Thumb sm
Fleeing Nature 6
Dhaka, Bangladesh
By Anik Rahman
11 Oct 2014

Mohammad Rashid Miah cut down all of the trees around his house on Alexander Island, in Laxmipur. Having already lost his house to the river, Mr. Miah is salvaging his trees in order to sell them and save enough money to move to Dhaka.

Thumb sm
Fleeing Nature 8
Dhaka, Bangladesh
By Anik Rahman
11 Oct 2014

Rubel stands in front of his uprooted coconut trees on Alexander Island, in Laxmipur. After loosing his cow to river bank erosion, these coconut trees were his last source of livelihood. However, these trees have now also fallen victim to the river.

Thumb sm
Fleeing Nature 12
Dhaka, Bangladesh
By Anik Rahman
11 Oct 2014

Rabeya Khatun mourns her lost husband and son on Alexander Island, in Laxmipur. Her husband and son lost their lives when their house was swallowed by the river as they slept. Rabeya was at her mother's house when the incident occurred and thus survived.

Thumb sm
Fleeing Nature 13
Dhaka, Bangladesh
By Anik Rahman
11 Oct 2014

Mohammad Ikram stands in front of the Meghna river, near Alexander Island, in Laxmipur. He has seen his neighbors migrating and even dying because of water related disasters. Despite strong signals that it is best to leave the area, he does not know what to do because his land is all he has.

Thumb sm
Fleeing Nature 2
Dhaka, Bangladesh
By Anik Rahman
03 Oct 2014

Sadarghat Launch Terminal, situated on the bank of the river Buriganga in Dhaka, is one of the busiest places in Bangladesh. Most people migrating from the countryside pass through this port to migrate to Dhaka. Many of those migrating are climate refugees.

Thumb sm
Fleeing Nature 4
Dhaka, Bangladesh
By Anik Rahman
04 Sep 2014

Mohammad Shahjahan transports tin sheets and other materials from his house. Some families actually migrate before disaster strikes so they do not lose all of their belongings in an impending disaster. Mohammad deconstructed his entire house and moved it elsewhere before it was destroyed by the water.

Thumb sm
Fleeing Nature 5
Dhaka, Bangladesh
By Anik Rahman
04 Sep 2014

Mohammad Mamun stands over his submerged house in the Padma River in Dohar, Dhaka. Mr. Mamun's house was swallowed by the Padma after river bank erosion resulted in a land implosion.

Thumb sm
Fleeing Nature 7
Dhaka, Bangladesh
By Anik Rahman
04 Sep 2014

Mohammad Romjal Ali takes a selfie with his destroyed house. Mr. Ali's house was destroyed by the eroding river bank. Dohar, Dhaka, Bangladesh.

Thumb sm
Fleeing Nature 9
Dhaka, Bangladesh
By Anik Rahman
04 Sep 2014

Rabeya Begum stands over the roof of her house which she salvaged after it was destroyed by river bank erosion. She is going to use the salvaged materials to build her new home. Dohar, Dhaka, Bangladesh.

Thumb sm
Fleeing Nature 10
Dhaka, Bangladesh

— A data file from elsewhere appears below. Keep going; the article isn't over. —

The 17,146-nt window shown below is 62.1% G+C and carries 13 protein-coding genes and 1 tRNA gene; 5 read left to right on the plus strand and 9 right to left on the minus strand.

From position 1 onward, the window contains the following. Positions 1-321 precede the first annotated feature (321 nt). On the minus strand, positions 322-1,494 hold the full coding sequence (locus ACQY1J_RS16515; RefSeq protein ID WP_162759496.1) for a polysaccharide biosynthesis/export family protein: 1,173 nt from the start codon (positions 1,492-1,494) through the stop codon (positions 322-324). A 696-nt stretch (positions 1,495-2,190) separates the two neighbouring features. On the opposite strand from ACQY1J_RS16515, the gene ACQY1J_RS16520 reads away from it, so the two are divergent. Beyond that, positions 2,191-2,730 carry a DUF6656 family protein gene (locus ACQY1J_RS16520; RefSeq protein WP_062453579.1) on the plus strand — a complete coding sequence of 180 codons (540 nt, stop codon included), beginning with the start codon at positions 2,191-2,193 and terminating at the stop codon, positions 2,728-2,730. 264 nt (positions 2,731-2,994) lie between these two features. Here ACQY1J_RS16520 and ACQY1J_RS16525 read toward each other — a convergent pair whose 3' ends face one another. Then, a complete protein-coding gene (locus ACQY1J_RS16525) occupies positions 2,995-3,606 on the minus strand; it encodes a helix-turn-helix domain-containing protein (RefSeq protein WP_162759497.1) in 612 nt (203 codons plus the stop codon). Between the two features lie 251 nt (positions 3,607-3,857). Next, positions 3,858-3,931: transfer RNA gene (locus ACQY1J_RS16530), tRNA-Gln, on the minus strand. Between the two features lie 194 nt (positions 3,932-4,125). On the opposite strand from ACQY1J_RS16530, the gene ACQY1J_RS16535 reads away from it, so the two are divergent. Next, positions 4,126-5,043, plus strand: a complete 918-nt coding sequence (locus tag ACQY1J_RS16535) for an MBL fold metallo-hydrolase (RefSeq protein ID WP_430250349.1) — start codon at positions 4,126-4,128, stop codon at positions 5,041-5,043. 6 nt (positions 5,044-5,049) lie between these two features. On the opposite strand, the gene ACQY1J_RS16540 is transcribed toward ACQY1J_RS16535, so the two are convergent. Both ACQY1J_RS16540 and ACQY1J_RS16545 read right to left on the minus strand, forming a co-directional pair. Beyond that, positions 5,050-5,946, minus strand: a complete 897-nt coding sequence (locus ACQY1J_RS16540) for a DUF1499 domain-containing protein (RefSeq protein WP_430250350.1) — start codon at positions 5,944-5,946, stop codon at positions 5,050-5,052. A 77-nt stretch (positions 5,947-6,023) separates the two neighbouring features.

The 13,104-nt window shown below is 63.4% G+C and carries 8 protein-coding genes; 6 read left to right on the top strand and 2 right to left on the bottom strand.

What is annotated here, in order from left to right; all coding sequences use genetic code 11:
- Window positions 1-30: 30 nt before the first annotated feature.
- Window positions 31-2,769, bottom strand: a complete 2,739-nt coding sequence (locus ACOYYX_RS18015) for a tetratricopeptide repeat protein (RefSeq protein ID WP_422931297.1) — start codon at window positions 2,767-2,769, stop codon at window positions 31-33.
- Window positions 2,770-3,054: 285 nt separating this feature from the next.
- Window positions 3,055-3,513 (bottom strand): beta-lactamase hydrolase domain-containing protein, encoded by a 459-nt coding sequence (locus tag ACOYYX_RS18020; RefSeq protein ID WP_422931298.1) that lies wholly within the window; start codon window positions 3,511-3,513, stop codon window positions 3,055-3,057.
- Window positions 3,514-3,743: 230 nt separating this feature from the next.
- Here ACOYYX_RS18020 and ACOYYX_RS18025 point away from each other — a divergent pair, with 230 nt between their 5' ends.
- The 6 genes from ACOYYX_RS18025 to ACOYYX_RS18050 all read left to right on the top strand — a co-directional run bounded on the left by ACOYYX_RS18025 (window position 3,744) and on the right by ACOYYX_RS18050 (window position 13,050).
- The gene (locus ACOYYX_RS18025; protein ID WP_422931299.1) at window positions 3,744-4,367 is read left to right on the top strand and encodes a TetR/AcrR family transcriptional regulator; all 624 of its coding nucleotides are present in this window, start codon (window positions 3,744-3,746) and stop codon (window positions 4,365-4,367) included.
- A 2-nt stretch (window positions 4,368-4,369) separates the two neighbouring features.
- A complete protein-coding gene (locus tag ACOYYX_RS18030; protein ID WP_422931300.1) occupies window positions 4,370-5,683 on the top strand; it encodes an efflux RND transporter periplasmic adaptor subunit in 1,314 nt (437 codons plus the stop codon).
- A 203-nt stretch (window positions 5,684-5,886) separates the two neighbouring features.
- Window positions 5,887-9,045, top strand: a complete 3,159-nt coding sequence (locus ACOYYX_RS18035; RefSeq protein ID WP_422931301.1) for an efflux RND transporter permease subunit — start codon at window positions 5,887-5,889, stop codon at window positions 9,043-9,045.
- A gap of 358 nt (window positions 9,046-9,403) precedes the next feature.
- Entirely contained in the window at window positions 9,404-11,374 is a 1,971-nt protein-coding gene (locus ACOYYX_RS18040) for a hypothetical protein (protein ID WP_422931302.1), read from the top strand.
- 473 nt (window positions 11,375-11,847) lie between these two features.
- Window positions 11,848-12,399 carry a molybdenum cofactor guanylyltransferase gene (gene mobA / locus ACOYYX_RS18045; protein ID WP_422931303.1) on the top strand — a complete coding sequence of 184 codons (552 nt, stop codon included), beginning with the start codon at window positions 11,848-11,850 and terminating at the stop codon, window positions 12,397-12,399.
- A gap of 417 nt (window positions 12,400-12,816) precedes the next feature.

By Anik Rahman
04 Sep 2014

Khadija Akhter was only able to save this cabinet and some bricks from her house after river bank erosion resulted in her house being destroyed and submerged. Dohar, Dhaka.

Thumb sm
Fleeing Nature 11
Dhaka, Bangladesh
By Anik Rahman
04 Sep 2014

Mohammad Hashmot Ali's house sits tilted and half submerged in the Padma river after the bank on which his house was built gave way. Dohar, Dhaka, Bangladesh.

Thumb sm
Shadows on Silk - 02
Surin, Thailand
By Gloria Kurnik
30 Apr 2013

Isaan, Thailand. Houses around Surin in Thailand were once a hub of cottage silk production. A housewife was taking care of each step, from rearing worms to weaving.

Thumb sm
Shadows on Silk - 03
Surin, Thailand
By Gloria Kurnik
30 Apr 2013

Isaan, Thailand. Pimnipa chats with her aunt about global warming. This is a really “hot” topic in the village nowadays. Both women once used to rear silkworms.

Thumb sm
Shadows on Silk - 04
Surin, Thailand
By Gloria Kurnik
30 Apr 2013

Isaan, Thailand. A woman shows off her sericulture. Traditionally, the threshing floor is wetted to keep the temperature down. Modern appliances like AC had been installed to fight the rising temperatures.

Thumb sm
Shadows on Silk - 06
Surin, Thailand
By Gloria Kurnik
30 Apr 2013

Isaan, Thailand. As silkworms feed only on the fresh leaves, some are growing them as a side business. With caterpillars eating 3 times a day, this bag won’t last for long.

Thumb sm
Esplin120711_2385.jpg
By Mark_Esplin
11 Jul 2012

The rate of ocean acidification is expected to accelerate in the near future. Since the industrial revolution, ocean acidification has increased by 30%. Scientists believe that this rate is faster than anything previously experienced over the last 55 million years.

The problem is that even a mild change in PH levels has significant impact on animals with calcium carbonate shells or skeletons. They literally dissolve. Affected animals include krill and plankton as well as coral. This means that the bottom of the food web could potentially become extinct, and in turn so could fish, according to Zoologist Kent Carpenter: "If corals themselves are at risk of extinction and do in fact go extinct, that will most probably lead to a cascade effect where we will lose thousands and thousands of other species that depend on coral reefs.”

Thumb sm
Esplin120710_2336.jpg
By Mark_Esplin
10 Jul 2012

A fisherman wades through the shallows carrying a handful of possessions after a mornings fishing trip.

Attempts to educate fishermen have been made by the environmental community, and attitudes are slowly changing. The Coral Triangle Initiative announced that it saw a decrease in the use of destructive fishing methods in 2012. Although, they stated that other threats such as Population increase, pollution and sedimentation have increased considerably.

Thumb sm
Esplin120710_2384.jpg
By Mark_Esplin
10 Jul 2012

A fisherman on Palawan Island in the Philippines prepares for a fishing voyage out to sea.

Scientists have predicted that by 2100, global temperature rise could result in the extinction of coral in the Coral Triangle. This would lead to an 80% reduction in regional food production.